The words that spring to mind when you think of Peru are undoubtedly Machu Picchu, the Incas, mountains and perhaps even spirituality. The list goes on; surfing and beaches, ceviche, even more mountains, the Amazon and an intricate balance of different cultures and histories intertwined to secure Peru’s position as a magical destination.
There is one element of the country however that does not get a mention nearly as much as its world-wonder counterparts. Between the ridges of the Andes and the Pacific coast, lies a golden stretch of land that is enough to be mistaken for the Middle East. It is here in the little known Sechura Desert, one of the most arid locations on Earth, that strange rock formations lie dotted amidst the scarce mud hut and sand fills every crevice and stretches as far as the eye can see. It is also here, in a dusty town five hours south of Lima lies a natural oasis named Huacachina.
Just off the Pan-American Highway and 15 minutes drive from the city of Ica, a traveller can be met with overwhelming heat and tough locals who have seen their fair share of sunshine and dune climbing. Protected by walls of sand the air in this small town is tranquil and warm. But instead of the barren dryness that you associate with a desert this place is lush with green palm trees, exotic flowers and birdsong - of course at its centre rests a huge green lagoon - the real life natural oasis nestled into the backdrop of desert. The novelty and beauty of this area has been wholeheartedly capitalised on as a town of hostels, tour guides and souvenir shops have flourished by the side of the green water.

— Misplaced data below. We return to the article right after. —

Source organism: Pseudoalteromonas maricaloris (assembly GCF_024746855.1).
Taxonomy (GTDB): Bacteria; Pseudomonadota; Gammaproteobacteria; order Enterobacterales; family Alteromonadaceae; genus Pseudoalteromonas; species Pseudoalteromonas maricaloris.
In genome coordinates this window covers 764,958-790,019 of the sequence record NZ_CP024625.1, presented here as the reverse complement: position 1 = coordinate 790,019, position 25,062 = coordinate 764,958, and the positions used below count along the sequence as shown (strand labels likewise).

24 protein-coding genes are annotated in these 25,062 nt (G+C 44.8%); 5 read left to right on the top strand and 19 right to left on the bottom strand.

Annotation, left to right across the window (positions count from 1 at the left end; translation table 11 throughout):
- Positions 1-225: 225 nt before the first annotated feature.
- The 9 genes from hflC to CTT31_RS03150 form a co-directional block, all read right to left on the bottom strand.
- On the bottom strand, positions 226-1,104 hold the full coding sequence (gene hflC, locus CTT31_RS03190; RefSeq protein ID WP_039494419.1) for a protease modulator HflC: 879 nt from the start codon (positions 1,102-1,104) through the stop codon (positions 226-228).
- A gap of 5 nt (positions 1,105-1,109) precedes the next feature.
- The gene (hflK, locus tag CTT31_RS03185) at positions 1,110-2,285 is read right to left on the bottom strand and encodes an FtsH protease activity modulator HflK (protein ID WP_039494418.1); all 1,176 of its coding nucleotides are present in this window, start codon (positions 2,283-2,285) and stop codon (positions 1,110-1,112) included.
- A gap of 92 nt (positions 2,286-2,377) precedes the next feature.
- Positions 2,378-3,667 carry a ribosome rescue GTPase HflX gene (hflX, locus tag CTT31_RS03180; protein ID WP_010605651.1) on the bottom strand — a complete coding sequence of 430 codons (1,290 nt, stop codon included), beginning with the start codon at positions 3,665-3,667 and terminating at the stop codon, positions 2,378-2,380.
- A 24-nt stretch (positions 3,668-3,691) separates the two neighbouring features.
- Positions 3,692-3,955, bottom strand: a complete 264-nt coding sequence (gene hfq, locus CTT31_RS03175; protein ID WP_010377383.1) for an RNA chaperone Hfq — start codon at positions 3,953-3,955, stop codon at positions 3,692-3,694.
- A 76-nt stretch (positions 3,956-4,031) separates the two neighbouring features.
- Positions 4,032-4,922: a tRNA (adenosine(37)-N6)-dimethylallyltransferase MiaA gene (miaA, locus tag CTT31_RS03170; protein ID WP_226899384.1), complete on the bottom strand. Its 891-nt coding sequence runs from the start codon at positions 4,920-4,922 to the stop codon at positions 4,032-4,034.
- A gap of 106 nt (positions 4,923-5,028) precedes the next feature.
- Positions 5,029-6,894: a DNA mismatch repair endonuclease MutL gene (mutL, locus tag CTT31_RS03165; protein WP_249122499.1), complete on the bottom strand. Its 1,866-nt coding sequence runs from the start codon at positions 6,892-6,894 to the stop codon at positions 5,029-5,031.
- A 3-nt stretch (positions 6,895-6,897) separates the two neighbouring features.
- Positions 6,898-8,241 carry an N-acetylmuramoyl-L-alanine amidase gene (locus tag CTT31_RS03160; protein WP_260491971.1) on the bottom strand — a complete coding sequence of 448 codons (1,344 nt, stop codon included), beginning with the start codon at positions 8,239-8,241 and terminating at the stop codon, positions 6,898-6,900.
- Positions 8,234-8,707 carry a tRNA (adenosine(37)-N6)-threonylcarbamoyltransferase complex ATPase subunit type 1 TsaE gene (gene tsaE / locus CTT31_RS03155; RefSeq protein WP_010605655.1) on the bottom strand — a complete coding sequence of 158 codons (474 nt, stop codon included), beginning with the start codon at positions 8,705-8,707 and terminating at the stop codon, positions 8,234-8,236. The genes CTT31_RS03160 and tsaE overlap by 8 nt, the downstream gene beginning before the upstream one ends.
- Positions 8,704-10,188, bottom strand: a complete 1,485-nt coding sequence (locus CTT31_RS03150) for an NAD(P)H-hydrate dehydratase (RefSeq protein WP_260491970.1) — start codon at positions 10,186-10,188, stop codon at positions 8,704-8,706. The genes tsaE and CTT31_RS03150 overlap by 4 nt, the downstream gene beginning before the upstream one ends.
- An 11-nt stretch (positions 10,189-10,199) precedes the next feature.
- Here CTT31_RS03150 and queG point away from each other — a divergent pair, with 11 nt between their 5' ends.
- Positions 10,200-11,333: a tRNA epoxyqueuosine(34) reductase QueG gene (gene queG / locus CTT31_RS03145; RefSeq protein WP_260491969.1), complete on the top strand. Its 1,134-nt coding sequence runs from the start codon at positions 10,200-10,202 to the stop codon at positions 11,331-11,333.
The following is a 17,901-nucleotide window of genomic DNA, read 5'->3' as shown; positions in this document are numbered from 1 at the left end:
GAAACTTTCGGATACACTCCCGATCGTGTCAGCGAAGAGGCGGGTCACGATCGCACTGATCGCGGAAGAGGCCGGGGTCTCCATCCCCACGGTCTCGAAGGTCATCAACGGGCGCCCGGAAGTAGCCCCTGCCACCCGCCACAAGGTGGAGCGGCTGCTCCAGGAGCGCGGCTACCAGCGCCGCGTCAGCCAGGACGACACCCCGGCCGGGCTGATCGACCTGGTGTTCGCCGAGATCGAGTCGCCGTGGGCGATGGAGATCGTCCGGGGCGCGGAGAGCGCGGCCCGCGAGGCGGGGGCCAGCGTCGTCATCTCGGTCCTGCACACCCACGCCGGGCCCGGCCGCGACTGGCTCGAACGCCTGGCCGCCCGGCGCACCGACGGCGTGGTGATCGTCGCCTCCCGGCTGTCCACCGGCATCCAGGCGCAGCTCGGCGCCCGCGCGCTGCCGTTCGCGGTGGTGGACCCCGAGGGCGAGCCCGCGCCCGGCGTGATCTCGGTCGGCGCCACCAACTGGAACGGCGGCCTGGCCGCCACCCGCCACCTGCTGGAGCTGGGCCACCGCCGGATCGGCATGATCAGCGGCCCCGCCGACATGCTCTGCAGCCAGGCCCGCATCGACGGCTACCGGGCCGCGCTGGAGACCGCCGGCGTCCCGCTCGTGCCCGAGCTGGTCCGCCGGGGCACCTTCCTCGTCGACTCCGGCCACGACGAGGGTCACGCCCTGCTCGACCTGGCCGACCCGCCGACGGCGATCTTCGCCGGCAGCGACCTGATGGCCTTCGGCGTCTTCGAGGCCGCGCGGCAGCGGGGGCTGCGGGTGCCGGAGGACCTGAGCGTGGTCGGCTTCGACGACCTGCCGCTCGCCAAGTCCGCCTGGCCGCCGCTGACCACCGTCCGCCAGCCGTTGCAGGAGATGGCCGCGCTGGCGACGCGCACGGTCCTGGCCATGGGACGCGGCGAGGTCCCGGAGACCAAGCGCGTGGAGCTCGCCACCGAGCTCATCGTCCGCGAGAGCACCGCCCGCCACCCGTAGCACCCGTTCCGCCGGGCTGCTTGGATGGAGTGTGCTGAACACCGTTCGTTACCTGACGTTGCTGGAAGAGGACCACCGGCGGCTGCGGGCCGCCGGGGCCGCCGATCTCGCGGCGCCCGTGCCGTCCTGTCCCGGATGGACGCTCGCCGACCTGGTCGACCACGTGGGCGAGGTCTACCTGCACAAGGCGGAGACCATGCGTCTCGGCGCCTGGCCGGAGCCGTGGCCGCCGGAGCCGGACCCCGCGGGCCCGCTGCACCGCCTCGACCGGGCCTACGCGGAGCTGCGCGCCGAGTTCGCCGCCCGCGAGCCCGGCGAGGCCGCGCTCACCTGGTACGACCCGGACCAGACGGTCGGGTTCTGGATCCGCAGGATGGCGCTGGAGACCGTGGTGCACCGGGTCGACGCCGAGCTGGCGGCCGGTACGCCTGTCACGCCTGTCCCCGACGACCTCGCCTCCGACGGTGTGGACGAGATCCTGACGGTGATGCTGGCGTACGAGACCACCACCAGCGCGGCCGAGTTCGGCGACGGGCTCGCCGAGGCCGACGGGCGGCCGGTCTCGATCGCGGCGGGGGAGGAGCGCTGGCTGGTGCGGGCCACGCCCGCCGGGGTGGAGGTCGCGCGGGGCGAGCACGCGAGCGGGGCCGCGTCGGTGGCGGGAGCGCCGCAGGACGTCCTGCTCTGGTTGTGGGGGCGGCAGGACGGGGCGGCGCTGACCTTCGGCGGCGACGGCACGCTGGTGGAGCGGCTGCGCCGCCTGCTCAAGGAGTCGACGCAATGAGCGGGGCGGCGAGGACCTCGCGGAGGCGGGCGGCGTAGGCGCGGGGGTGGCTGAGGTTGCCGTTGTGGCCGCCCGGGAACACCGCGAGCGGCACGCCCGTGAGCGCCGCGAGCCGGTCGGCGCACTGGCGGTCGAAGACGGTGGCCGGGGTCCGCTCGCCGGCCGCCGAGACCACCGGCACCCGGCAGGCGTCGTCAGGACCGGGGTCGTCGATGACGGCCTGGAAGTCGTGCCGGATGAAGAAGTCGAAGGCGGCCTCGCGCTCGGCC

Aside from the fascinating and photogenic beauty, there is one thing that this dry area of the world is renowned for. A convoy of diesel-guzzling dune cars leap onto the sand twice daily to whisk adventurers into the depth of the desert. The tours are what the town thrives from, and can be purchased for as little as $20 from every local lining the street, offering almost identical services. Climbing the first dune out of the Oasis, the cool wind rushes through your hair and you are met with a panoramic view of dunes reaching hundreds of metres into the distance and as far as the eye can see.
It is here that you can also undertake sandboarding and plunge down the side of golden dunes with nothing but an old wooden board and your own quest for adrenaline. It is nearly impossible to explain the vastness of this natural landscape and the height of the dunes themselves but it’s put into perspective at the third and final location, nicknamed ‘Death Dune’ that offers a sheer vertical drop about the size of a twenty story building. Without safety equipment and little Spanish instruction, you plummet down the dune at phenomenal speed as the sand rushes into your face. Before you know it you have skidded to the bottom with exhilarating energy - the hardest part of course is to then climb back to to the top through the slippery sand.
The end of the day is marked with a huge scorching sunset that slowly settles over the hot sand before the town’s dune buggies race you back into the cool oasis setting below. In the town, travellers can then enjoy an evening of eating and drinking at the many waterside bars or you can even contribute by helping the local NGO collect rubbish and litter from the dunes themselves. This is not a mirage, Peru truly has it all.
Words and photos by Tamara Davison in: Tamaradavison_